Basically, the Lean Bike is a 1997 ZX-6R equipped with a set of outriggers that act like training wheels. The outriggers consist of a steel frame, hard rubber wheels and a pneumatically controlled lean damper system. To adjust the lean angle you push the horn button, which releases tension on the lean-damper. You can change the lean angle without releasing pressure, but it is difficult.
I rode the Lean/Slide Machine on a skid pad at the Streets of Willow Springs. First, an instructor hopped on the bike and repeatedly tried to highside. To date, no one has been able to flick it, but it is not immune to lowsides, so a bit of faith is involved. If you go too slowly, the bike can fall down. Also, while the bike itself is highside-proof, the rider is not. If you are not very careful, you can fly off the bike.
Right away I noticed that the bike doesn't steer: It feels like it has a sidecar on both sides. However, once the horn button is pushed the tension on the outriggers is released the bike may be leaned over. This is the biggest stumbling block for many students. Without the tension, they don't believe that the outriggers will help keep the bike upright and they are afraid to lean the bike. However, those who overcome their mistrust will make huge improvements.
I was at a slight lean when I pushed the button. Next, the bike slammed all the way over to full lean. Once there, if you trust it, you can experiment with body positioning. This will upset a normal bike, but not Lean Bike very much. After a few minutes of riding around in a big circle (and fighting dizziness), I was dragging knee.
Next the instructor popped off the seat and upped the rev-limiter. Now the Lean Bike was the Slide Bike. He challenged me to ride the bike and try to highside. The first time I tried I spent a lot of time getting over our inhibitions about throttle control, but eventually I just whacked it. Of course, I did what the Slide Bike is supposed to teach me not to do: Chop the throttle. I was sent sprawling onto the windshield but not flying through the air as would have been the case without the outriggers. After doing this a few times I asked the instructor how to slide the rear wheel.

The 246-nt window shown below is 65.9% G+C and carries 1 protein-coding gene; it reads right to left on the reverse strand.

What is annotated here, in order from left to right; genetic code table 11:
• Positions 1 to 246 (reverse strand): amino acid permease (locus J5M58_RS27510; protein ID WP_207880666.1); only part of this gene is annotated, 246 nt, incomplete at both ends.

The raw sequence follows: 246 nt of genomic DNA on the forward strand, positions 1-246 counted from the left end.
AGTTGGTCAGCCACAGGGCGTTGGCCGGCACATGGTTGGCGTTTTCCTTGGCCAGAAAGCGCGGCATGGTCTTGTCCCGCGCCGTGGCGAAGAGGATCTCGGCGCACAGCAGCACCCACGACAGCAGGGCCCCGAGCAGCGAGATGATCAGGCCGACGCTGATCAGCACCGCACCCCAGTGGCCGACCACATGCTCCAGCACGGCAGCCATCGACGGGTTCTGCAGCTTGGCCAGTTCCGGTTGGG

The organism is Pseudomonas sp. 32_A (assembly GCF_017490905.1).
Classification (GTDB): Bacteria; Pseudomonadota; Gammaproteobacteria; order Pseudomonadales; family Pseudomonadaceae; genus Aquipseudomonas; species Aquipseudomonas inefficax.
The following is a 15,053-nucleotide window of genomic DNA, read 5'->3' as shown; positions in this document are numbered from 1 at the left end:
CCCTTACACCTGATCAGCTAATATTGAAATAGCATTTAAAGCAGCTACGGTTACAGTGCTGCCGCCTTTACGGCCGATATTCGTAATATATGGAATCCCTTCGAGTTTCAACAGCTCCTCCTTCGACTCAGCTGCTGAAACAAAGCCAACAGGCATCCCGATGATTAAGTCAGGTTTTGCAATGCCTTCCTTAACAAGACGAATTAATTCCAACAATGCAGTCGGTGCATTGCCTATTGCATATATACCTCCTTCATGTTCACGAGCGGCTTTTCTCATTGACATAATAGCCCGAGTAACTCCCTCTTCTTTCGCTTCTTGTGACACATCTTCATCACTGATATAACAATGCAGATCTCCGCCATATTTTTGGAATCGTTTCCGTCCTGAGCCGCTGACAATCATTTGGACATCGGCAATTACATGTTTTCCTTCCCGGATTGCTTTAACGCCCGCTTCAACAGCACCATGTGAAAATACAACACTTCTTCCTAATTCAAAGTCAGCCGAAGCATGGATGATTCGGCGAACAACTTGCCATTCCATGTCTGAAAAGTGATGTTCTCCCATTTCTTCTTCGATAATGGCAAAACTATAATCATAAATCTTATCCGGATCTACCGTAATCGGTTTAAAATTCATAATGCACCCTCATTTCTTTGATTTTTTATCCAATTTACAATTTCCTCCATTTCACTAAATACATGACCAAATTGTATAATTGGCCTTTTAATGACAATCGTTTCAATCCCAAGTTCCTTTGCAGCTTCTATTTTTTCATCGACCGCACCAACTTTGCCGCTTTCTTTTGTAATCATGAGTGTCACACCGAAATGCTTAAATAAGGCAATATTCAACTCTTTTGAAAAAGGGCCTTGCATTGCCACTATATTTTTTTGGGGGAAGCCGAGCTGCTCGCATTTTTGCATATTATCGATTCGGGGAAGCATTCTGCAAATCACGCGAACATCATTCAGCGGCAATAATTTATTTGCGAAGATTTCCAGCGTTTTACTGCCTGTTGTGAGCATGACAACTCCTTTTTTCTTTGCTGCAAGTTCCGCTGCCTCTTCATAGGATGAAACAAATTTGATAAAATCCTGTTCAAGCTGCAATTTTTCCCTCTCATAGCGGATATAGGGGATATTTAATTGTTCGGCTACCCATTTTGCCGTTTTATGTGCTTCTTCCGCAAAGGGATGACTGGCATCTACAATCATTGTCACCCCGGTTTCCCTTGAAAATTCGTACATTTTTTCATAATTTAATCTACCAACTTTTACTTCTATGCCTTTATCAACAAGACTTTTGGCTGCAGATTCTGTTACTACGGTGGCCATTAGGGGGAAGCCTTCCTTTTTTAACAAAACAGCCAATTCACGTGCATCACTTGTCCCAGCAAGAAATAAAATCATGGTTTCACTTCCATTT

The instructor explained that the trick is not to chop the throttle, which is a natural tendency, but to stay on the throttle and allow the bike catch up. He also explained that on a set of race-compound tires even Keith Code, at least at skid-pad speeds, had a hard time getting the rear to break loose. I was only on a set of sorry looking Dunlop 204s but they still stuck better than I thought they would.
Eventually I produced a few controlled slides. This is not to say that learning how to control a rear-wheel slide easy, but the Slide Bike is a good tool on which to learn. There are other ways to learn how to slide the rear wheel. For instance, flat track racing is an excellent way. Of course, there is also the good old-fashioned way: Trial and error on the street. However, flat track racing is very expensive and trial and error can be just as expensive (repair bills) and even more painful (medical bills). The Slide Bike is by far much less expensive and painful. If you're like me, and you prefer to keep money in the bank and your body in one piece, I recommend the Slide Bike.
The Lean Bike is available to students at California Superbike School in any level. The Slide Bike is for Level Three students and above.